Page last updated at 09:02 GMT, Tuesday, 23 May 2006 10:02 UK

Death row Briton given reprieve

Mirza Tahir Hussain
Hussain was due to be executed on his 36th birthday

A Leeds man on death row in Pakistan has been spared after the president called off next week's execution.

Mirza Tahir Hussain was tried and convicted of murdering a taxi driver in 1988, when he was 18. He was due to be hanged on 1 June, his 36th birthday.

His family insist he is innocent and had appealed directly to President Pervez Musharraf to intervene.

The Pakistan High Commission in London said Hussain had been granted an indefinite stay of execution on Monday.

Under Islamic law, the families of the dead taxi driver and Hussain must reach agreement on how the case is to be settled, usually by some form of compensation.

Speaking from Islamabad on Tuesday, Hussain's brother Amjad told the BBC: "The Pakistan High Commissioner phoned me last night to tell me we have an indefinite stay of execution.

"This is great news, but it is only a step in the right direction.

President Pervez Musharraf
The family appealed for clemency to President Musharraf

"It is not the end of the road because I will not give up this campaign until my brother is freed and allowed to come back to his family in England.

"He has endured so much suffering emotionally, psychologically and physically - I won't rest until his nightmare ends."

He said his brother was the victim of a miscarriage of justice which started when he took a taxi while visiting relatives in Pakistan in 1988.

The family said the taxi driver pulled out a gun and tried to physically and sexually assault him.

In the scuffle that followed the gun went off, fatally injuring the taxi driver.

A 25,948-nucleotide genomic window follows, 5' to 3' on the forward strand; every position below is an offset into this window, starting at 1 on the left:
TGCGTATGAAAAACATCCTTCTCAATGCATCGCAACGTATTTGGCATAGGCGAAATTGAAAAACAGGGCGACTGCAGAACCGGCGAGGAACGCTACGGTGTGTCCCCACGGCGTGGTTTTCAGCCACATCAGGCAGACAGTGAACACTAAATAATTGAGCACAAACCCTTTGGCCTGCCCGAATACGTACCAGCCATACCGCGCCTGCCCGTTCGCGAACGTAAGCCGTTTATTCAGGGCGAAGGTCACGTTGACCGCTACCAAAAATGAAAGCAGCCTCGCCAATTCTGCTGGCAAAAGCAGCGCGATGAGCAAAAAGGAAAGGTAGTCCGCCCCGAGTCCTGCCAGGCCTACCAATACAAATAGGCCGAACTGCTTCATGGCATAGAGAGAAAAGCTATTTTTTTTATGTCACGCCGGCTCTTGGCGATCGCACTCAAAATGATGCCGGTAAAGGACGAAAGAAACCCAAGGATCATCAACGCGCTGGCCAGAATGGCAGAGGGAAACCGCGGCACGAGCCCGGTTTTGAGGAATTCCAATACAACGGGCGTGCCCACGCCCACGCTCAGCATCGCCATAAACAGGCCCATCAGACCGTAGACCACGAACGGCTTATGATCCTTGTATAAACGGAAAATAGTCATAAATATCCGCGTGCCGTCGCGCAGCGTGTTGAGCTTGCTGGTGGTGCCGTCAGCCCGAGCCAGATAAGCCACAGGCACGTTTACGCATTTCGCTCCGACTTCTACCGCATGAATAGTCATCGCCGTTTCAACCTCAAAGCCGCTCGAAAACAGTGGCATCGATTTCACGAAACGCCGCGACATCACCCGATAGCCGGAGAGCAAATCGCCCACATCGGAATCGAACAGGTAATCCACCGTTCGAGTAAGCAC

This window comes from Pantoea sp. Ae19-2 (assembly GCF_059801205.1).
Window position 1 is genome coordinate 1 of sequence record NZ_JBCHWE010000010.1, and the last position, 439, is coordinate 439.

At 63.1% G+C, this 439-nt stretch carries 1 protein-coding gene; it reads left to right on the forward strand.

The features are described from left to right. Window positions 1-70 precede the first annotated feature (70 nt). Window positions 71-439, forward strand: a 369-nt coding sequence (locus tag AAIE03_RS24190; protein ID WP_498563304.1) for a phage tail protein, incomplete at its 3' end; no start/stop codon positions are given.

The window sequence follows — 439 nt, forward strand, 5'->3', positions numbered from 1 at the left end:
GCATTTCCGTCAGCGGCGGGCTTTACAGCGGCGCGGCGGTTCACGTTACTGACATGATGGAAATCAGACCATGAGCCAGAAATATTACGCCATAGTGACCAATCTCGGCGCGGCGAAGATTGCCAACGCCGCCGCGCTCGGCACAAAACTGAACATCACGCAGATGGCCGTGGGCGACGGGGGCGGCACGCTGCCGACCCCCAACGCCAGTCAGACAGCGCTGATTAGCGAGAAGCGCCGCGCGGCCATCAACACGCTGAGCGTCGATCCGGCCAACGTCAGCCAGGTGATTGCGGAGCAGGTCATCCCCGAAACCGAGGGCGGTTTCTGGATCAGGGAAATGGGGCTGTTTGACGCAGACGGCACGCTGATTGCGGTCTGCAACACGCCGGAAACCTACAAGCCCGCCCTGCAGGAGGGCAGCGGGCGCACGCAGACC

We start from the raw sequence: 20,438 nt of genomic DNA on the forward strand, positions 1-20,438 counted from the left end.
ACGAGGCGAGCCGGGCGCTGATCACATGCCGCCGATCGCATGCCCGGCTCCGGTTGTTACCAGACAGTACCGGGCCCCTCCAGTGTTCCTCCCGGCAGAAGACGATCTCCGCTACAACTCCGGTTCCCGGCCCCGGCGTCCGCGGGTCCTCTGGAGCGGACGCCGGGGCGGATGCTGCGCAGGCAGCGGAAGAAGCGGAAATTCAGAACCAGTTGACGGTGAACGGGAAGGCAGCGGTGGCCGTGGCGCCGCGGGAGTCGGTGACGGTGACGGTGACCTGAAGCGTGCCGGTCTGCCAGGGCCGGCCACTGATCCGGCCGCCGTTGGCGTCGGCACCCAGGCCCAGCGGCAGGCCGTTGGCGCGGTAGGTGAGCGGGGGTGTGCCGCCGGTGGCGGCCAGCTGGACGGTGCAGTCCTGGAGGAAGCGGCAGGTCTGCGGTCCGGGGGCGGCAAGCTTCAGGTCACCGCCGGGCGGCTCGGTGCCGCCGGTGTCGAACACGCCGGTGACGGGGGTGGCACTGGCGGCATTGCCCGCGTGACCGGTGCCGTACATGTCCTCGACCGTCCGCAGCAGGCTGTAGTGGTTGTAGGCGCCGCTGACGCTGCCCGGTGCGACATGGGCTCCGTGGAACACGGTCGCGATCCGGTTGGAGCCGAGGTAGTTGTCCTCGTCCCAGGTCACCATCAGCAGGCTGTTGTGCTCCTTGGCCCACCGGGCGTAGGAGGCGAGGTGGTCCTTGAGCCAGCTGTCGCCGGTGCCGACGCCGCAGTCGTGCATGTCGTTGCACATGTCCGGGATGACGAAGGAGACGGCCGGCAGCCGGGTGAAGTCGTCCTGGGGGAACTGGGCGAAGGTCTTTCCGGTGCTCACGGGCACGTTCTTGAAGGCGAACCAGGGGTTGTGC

Sharia law

Hussain was tried and convicted of murder but, following an appeal, the death penalty was revoked and he was sentenced to life imprisonment.

Following a second appeal, Hussain was acquitted of all charges against him by the High Court.

But when the case was re-opened in 1998 and he was re-tried under Sharia law by the Federal Shariat Court, the High Court's decision was reversed and he was sentenced to death again.

His case was taken up by the Foreign Secretary Margaret Beckett, who made representations at the highest levels in Pakistan.

Local MPs Greg Mullholland and John Battle and North West England MEP Sajjad Karim also joined the campaign to prevent the execution.

'Mood changed'

Mr Karim led a delegation of European politicians to Islamabad last week in a bid to support the Hussain family's appeal.

Amjad Hussain said: "I saw my brother in prison last week and was shocked how old he looked.

"He said he had lost hope until I arrived and then his mood changed.

"I haven't been able to meet him since but at last he is being told he will not be executed.

"I now appeal to President Musharraf and the authorities here to do the honourable thing and set my brother free."


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